We determined the enzymatic activity of effector caspases and found that the activity of caspase 3/7 in lorglumide-treated cells was 1.5 times higher than that in the untreated control cells (Figure 6h). To clarify the caspase-3 dependency of lorglumide-induced apoptosis, cells were treated with Z-DEVD-FMK, a specific inhibitor of caspase-3, before the induction of apoptosis by lorglumide. Flow cytometric analysis of apoptotic cells revealed that pretreatment of B16-F1 cells with Z-DEVD-FMK significantly reduced the number of apoptotic cells induced by lorglumide (Figure 6i), suggesting that the apoptosis of B16-F1 cells induced by the CCK receptor antagonist was at least partly dependent on caspase-3.

      CCK receptor antagonist inhibits the growth of melanoma and SCC in vivo

      Finally, we evaluated the suppressive effect of the CCK receptor antagonist on the growth of skin tumors in vivo. Mice were subcutaneously implanted with B16-F1 melanoma cells, after which they received intratumoral injections of lorglumide every 3 or 4 days. By monitoring the tumor volume using a micrometer, we found that lorglumide significantly suppressed the increase in tumor volume when injected directly into the tumor (Figure 7a). On day 14, tumors were harvested from mice to measure their weight (Figure 7b–d). Intratumoral injection of lorglumide significantly reduced the tumor weight to approximately 38% of that of the saline-injected control tumors (Figure 7c). Histological examination revealed that some melanoma cells underwent nuclear division in the saline-injected tumor but not in the lorglumide-injected tumor, with necrosis mainly occurring in the lorglumide-injected tumor (Figure 7e). In the saline-injected specimens, small vessels were present around the tumor nests, whereas these vessels disappeared in the lorglumide-injected specimens (Figure 7e, upper panel). Notably, epicutaneous application of lorglumide significantly inhibited the tumor growth, as assessed by the tumor volume and weight (Figure 7f and g).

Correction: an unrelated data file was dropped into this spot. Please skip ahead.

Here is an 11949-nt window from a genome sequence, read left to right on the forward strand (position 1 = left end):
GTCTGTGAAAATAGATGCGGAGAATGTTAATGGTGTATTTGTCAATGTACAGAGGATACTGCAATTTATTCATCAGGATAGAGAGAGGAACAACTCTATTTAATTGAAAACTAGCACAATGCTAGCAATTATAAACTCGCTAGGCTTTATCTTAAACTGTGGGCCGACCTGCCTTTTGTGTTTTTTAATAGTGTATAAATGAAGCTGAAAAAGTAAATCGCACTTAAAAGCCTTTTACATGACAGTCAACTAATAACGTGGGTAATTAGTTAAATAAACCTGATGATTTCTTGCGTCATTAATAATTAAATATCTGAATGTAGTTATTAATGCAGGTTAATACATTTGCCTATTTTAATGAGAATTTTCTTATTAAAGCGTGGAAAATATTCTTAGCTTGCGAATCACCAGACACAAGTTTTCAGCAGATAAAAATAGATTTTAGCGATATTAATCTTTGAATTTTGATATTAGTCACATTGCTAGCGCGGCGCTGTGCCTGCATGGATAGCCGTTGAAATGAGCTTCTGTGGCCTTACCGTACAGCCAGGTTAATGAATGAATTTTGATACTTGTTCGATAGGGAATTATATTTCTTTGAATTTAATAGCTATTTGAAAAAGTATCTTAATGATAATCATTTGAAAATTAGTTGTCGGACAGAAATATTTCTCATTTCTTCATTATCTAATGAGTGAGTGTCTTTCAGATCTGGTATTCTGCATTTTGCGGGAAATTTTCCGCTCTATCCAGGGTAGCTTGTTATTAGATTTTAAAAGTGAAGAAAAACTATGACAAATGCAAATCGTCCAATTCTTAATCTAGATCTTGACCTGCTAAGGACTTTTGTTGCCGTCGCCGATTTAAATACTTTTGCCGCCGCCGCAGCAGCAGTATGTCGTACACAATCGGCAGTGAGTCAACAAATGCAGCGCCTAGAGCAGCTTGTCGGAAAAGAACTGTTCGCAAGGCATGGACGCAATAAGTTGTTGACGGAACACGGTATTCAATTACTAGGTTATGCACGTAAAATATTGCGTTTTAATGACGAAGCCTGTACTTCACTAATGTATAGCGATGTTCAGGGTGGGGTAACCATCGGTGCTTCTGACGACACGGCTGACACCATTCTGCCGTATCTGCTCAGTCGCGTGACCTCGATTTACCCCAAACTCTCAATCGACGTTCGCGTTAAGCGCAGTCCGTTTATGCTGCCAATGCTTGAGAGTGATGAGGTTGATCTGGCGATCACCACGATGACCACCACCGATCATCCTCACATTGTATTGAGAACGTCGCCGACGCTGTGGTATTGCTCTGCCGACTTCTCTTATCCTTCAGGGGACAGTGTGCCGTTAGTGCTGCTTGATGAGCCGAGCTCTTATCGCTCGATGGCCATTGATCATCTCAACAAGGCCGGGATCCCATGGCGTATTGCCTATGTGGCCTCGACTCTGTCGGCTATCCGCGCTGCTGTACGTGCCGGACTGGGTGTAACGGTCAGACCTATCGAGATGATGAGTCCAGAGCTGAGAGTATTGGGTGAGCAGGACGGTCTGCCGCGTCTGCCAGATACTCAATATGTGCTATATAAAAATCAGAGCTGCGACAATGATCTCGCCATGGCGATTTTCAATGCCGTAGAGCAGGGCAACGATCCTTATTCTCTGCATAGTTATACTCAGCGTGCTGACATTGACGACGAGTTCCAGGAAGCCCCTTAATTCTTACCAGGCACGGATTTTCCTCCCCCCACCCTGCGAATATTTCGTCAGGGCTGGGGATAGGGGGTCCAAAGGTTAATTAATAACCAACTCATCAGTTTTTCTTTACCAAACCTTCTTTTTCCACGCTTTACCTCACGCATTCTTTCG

Figure thumbnail gr7
      Figure 7CCK receptor antagonist inhibits the growth of melanoma and SCC in vivo. (a–g) C57BL/6 mice implanted with B16-F1 melanoma cells received (a–e) intratumoral injections of lorglumide every 3 or 4 days or (f, g) epicutanous treatment with lorglumide five times a week. (h, i) Scid/Scid mice implanted with A431 cells received intratumoral injections of lorglumide every 2 or 3 days. (a, f, h) Tumor volume was determined, as described in the Materials and Methods section, and expressed as the mean ± SEM of two independent experiments performed with seven mice per group of each experiment. Tumor weight on (c, g) day 14 or (i) day 19 from the initial treatment with lorglumide was expressed as the mean ± SEM of two independent experiments performed with seven mice per group of each experiment. ∗P < 0.05 and ∗∗P < 0.01 versus control. Representative images of (b) transplanted mice and (d) tumor mass were taken on day 14, and (e) H&E staining was taken on day 6. Bar = 1 cm for d and 500 μm for e (upper panel) and 100 μm (lower panel). P-values were calculated using two-way ANOVA with Bonferroni’s adhoc test for multiple pairwise comparisons for a, f, and h and two-tailed t-test for c, g, and i. CCK, cholecystokinin; SCC, squamous cell carcinoma.